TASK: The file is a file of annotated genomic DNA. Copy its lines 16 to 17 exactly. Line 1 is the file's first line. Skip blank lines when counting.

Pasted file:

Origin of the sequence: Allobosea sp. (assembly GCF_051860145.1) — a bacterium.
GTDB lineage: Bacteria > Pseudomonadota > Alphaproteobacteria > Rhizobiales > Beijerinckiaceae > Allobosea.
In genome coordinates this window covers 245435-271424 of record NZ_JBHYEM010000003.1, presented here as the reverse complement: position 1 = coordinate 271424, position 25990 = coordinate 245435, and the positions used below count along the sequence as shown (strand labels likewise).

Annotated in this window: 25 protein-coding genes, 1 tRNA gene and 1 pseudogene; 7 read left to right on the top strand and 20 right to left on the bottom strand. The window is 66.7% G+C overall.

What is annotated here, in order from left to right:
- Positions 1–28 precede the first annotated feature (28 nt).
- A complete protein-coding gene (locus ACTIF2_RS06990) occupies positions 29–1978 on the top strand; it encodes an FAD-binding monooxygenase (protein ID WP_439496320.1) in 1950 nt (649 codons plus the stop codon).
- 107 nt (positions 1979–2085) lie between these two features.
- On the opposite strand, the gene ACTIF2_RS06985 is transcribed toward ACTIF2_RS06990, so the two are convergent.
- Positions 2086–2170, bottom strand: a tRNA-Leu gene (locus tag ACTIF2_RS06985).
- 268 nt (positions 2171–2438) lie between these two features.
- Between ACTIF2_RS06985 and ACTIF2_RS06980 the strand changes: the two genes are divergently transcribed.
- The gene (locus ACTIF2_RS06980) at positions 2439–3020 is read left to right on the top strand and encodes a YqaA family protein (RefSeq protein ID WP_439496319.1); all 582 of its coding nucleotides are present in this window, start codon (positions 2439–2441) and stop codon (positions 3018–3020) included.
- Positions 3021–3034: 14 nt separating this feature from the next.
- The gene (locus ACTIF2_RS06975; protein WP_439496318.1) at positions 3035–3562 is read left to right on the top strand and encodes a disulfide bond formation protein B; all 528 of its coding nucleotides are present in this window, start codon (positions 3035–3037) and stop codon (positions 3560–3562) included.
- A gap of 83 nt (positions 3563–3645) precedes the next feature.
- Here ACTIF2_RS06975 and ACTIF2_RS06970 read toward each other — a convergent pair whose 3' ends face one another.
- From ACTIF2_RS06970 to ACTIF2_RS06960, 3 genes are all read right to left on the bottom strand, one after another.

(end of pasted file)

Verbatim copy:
- A gap of 83 nt (positions 3563–3645) precedes the next feature.
- Here ACTIF2_RS06975 and ACTIF2_RS06970 read toward each other — a convergent pair whose 3' ends face one another.